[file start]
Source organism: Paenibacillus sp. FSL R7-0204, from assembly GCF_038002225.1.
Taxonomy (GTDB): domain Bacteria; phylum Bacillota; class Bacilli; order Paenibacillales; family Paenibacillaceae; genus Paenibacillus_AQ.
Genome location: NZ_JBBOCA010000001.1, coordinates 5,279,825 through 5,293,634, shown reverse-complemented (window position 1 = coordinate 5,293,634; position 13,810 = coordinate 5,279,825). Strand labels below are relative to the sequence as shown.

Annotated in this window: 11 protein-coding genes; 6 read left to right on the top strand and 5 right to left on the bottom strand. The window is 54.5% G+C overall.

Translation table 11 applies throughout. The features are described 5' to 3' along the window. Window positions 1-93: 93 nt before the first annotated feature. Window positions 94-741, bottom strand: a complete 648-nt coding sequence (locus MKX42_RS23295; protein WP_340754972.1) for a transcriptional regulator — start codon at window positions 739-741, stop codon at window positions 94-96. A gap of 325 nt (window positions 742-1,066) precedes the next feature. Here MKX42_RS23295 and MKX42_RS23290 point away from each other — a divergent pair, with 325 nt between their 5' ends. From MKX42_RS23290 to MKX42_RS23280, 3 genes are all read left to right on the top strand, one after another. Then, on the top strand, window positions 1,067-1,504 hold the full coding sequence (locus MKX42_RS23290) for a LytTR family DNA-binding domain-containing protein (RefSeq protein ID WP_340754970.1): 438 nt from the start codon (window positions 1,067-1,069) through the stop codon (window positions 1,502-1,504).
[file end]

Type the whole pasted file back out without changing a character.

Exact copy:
Source organism: Paenibacillus sp. FSL R7-0204, from assembly GCF_038002225.1.
Taxonomy (GTDB): domain Bacteria; phylum Bacillota; class Bacilli; order Paenibacillales; family Paenibacillaceae; genus Paenibacillus_AQ.
Genome location: NZ_JBBOCA010000001.1, coordinates 5,279,825 through 5,293,634, shown reverse-complemented (window position 1 = coordinate 5,293,634; position 13,810 = coordinate 5,279,825). Strand labels below are relative to the sequence as shown.

Annotated in this window: 11 protein-coding genes; 6 read left to right on the top strand and 5 right to left on the bottom strand. The window is 54.5% G+C overall.

Translation table 11 applies throughout. The features are described 5' to 3' along the window. Window positions 1-93: 93 nt before the first annotated feature. Window positions 94-741, bottom strand: a complete 648-nt coding sequence (locus MKX42_RS23295; protein WP_340754972.1) for a transcriptional regulator — start codon at window positions 739-741, stop codon at window positions 94-96. A gap of 325 nt (window positions 742-1,066) precedes the next feature. Here MKX42_RS23295 and MKX42_RS23290 point away from each other — a divergent pair, with 325 nt between their 5' ends. From MKX42_RS23290 to MKX42_RS23280, 3 genes are all read left to right on the top strand, one after another. Then, on the top strand, window positions 1,067-1,504 hold the full coding sequence (locus MKX42_RS23290) for a LytTR family DNA-binding domain-containing protein (RefSeq protein ID WP_340754970.1): 438 nt from the start codon (window positions 1,067-1,069) through the stop codon (window positions 1,502-1,504).